24th April 2020
The number of clotting problems related to Covid-19 is unprecedented.
Since the outbreak of the Covid-19 virus, doctors have been forced to rapidly figure out how to treat the infection without a vaccine or medicines that provide cure, and most are still not sure of the best way to get oxygen into the damaged lungs of the most severely ill.
On top is this, they are also having to react to a remarkably high, life threatening blood clot risk affecting the lungs, heart and kidneys in critically ill C-19 patients – and conversely, deal with patients who are unable to actually form blood clots – resulting in a high bleed risk.
The exact cause of the severe clotting remains unclear – the complication is as novel as the virus itself. Doctors do however recognize the clotting pattern and have named the complications: COVID-19-associated coagulopathy, or CAC, which are notably associated with high inflammatory markers in the blood, like D-dimer and fibrinogen and stress to the respiratory system – which in some patients shows no shortness of breath but instead low oxygen in the tissue. This hypoxia (shortage of oxygen) has been compared to the effects of high altitude.
The vast majority of critically ill patients with C-19 have underlying medical problems, such as diabetes, heart disease and high blood pressure. These patients – whether they have coronavirus or not – have a higher tendency to clot than healthy patients. The gut feeling internationally is there’s probably a sub-set of C-19 patients who have abnormal clotting behaviour and that this is happening more frequently than would be expected.
Blood clots are not uncommon in severely ill patients. In intensive care units patients on breathing support and who are sedated have limited ability to move as they heal. Staying still significantly raises the blood clotting risk. This elevated risk was noted in Swine Flu and SARS, in the early 2000s where, as with C-19, most clots originated in the lungs. The difference this time is a clotting rate that is beyond anything seen before.
Ordinarily, doctors would rely on results from robust clinical trials to figure out which C-19 treatments are effective. Right now, however, most evidence is no better than anecdotal. Journals are inundated with opinion pieces and blood clot prevention strategies are reliant on shared clinical experience rather than peer reviewed evidence. Clinicians are basically driving blind on what they call very weak but very compelling data and mostly adopting two options to combat clotting:
Whilst a low dose of blood thinner is considered low risk, giving larger doses can, however, make a patient bleed excessively, which can be deadly. C-19 coagulation guidance therefore advocates stepping-up preventative dosing but reinforces the need for individual patient bleed risk assessment.
In the event of high bleed risk, the guidance also recommends use of mechanical thromboprophylaxis e.g. intermittent pneumatic compression (IPC*) and the geko™ device, when IPC devices are impractical or contraindicated.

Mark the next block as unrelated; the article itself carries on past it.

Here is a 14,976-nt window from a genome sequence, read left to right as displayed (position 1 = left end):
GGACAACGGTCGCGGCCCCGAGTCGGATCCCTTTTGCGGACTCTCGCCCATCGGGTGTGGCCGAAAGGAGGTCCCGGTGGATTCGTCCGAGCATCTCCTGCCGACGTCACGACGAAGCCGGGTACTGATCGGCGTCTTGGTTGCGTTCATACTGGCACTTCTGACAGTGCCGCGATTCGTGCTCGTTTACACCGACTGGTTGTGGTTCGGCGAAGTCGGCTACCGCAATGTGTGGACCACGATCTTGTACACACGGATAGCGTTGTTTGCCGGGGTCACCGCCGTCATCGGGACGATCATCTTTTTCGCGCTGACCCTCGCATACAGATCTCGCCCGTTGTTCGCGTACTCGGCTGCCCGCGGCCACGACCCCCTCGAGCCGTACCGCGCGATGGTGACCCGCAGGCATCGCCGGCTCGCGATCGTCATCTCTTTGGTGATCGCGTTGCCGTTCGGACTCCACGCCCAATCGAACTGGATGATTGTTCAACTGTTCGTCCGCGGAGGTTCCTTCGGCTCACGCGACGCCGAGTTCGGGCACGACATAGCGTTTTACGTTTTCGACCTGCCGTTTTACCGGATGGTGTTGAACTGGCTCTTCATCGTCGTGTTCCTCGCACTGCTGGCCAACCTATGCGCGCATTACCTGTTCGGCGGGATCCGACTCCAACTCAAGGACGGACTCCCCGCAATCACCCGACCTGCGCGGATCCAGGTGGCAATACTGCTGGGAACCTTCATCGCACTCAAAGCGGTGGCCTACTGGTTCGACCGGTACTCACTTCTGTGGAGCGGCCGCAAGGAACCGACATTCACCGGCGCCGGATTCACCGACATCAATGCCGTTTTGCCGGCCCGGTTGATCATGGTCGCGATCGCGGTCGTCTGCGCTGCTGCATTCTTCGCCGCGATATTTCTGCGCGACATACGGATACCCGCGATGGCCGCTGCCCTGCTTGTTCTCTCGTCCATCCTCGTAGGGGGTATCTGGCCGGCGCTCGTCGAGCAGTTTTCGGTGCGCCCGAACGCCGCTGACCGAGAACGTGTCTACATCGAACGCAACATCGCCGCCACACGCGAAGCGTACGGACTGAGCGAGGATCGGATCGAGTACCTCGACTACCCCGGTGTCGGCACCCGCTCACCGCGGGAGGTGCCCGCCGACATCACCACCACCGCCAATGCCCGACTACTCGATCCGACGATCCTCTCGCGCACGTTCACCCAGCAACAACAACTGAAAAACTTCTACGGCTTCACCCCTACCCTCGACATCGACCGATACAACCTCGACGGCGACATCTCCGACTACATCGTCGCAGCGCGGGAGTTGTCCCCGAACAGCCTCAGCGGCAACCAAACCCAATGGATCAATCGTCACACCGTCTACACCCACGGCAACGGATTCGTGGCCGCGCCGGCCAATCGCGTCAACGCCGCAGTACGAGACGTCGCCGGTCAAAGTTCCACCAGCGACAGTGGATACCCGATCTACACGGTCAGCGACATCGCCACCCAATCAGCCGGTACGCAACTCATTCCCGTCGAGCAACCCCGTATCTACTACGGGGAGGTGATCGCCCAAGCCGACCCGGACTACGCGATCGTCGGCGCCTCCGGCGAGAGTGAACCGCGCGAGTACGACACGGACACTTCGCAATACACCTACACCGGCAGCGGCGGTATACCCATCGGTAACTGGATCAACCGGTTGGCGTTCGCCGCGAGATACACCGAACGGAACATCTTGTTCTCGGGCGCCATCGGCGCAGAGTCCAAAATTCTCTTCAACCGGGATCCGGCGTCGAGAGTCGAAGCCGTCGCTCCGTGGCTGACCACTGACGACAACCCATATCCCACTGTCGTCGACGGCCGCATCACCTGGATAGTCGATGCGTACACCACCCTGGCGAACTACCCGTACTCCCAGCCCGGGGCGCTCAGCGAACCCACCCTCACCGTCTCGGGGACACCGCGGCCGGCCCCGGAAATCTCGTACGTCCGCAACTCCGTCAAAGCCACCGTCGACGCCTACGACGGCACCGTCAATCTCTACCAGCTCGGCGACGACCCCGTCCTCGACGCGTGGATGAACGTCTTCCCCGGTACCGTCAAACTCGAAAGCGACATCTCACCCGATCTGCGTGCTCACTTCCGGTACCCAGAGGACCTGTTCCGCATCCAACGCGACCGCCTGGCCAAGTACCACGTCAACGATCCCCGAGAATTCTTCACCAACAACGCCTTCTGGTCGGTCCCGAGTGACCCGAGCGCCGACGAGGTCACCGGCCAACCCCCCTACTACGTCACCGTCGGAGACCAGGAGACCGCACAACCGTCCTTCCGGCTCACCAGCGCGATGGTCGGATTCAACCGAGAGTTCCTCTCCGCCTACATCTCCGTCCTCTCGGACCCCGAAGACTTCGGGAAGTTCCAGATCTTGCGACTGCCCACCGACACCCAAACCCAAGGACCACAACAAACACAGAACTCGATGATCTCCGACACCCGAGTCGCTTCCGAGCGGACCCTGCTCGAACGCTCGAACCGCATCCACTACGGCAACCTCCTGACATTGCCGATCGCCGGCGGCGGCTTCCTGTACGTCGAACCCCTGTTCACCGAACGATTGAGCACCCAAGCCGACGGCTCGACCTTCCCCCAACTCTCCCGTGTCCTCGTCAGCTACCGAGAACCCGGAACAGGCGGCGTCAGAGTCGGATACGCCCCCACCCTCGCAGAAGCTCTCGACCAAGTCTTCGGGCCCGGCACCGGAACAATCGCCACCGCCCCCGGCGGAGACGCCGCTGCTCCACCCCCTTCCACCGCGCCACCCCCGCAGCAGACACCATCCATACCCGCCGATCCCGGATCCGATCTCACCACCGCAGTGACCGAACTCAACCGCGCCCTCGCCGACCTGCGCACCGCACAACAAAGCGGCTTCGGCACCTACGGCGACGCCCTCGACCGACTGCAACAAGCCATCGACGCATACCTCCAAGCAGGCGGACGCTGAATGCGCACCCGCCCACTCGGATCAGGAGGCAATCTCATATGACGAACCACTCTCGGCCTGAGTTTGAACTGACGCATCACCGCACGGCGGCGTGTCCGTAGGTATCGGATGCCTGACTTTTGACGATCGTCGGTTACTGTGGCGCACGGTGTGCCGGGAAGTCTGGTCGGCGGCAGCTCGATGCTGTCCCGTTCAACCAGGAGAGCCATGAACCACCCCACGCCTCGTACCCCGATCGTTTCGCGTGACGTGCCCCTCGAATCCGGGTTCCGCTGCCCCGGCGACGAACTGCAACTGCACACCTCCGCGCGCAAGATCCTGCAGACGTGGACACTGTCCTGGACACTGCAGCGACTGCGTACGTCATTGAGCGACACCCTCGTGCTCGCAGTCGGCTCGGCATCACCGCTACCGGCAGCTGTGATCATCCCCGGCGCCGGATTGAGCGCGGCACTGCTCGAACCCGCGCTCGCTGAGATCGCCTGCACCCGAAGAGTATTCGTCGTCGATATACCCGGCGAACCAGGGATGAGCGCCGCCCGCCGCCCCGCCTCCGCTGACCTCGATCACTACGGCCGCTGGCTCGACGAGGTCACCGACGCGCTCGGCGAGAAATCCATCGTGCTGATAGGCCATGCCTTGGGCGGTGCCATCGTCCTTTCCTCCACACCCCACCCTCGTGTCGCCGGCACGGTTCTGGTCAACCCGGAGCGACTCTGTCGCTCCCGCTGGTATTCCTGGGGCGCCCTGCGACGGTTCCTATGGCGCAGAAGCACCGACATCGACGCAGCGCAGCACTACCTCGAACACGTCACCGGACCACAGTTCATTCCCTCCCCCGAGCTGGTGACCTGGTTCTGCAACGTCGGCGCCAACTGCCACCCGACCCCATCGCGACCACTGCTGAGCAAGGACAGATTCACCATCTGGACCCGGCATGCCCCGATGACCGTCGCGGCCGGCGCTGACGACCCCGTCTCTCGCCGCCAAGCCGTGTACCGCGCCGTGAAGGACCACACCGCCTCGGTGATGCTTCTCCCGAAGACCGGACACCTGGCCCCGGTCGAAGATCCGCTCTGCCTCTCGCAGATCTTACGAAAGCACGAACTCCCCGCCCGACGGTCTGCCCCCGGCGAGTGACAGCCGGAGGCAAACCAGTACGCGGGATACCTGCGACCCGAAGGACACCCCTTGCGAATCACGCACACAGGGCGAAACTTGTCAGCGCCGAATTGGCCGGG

IPC devices enclose the leg in a cuff filled with air from an electric pump. The cuff inflates and deflates in a repeating cycle moving blood through the veins towards the heart. The blood flow increase helps prevent the blood clot formation. Whilst IPC devices do not cause the same bleed complications as drug therapy, IPC is not suitable for all patients, due to fragile skin, a recent wound, leg ulcer or allergy to cuff materials. The electronic pump is also moved between patients, requiring decontamination – a potential source of virus transmission if not sterilized fully.
Conversely, the geko™ is a daily disposable, single-use device with no decontamination requirement or re-use between patients, minimizing the risk of infection transmission.
The geko™ device is recommended by NICE (MTG19) and cleared by the FDA. NICE support use of the geko™ for VTE prevention when drugs and other methods mechanical prophylaxis are impractical or contraindicated.
Easy to use, the geko™ is a battery powered, disposable, neuromuscular electro-stimulation device designed to increase blood flow in the deep veins of the leg.
The geko™ device gently stimulates the common peroneal nerve activating the calf and foot muscle pumps resulting in increased blood flow, at rate equal to 60% of walking5, without a patient having to move.
Highly portable, the geko™ device is:
The geko™ device is also clinically proven to decrease fibrinogen, D-dimer and tPA levels.
Whilst NICE guidance recommends use of geko™ device in reducing the risk of deadly blood clots, results from other clinical studies, describing the ability for the geko™ device to increase tissue oxygen levels and support kidney function, demonstrates the impact increased systemic blood flow – generated by geko device – can have in an intensive care environment beyond DVT prevention.
Sue Davenport- VP Marketing & Communications
24th April 2020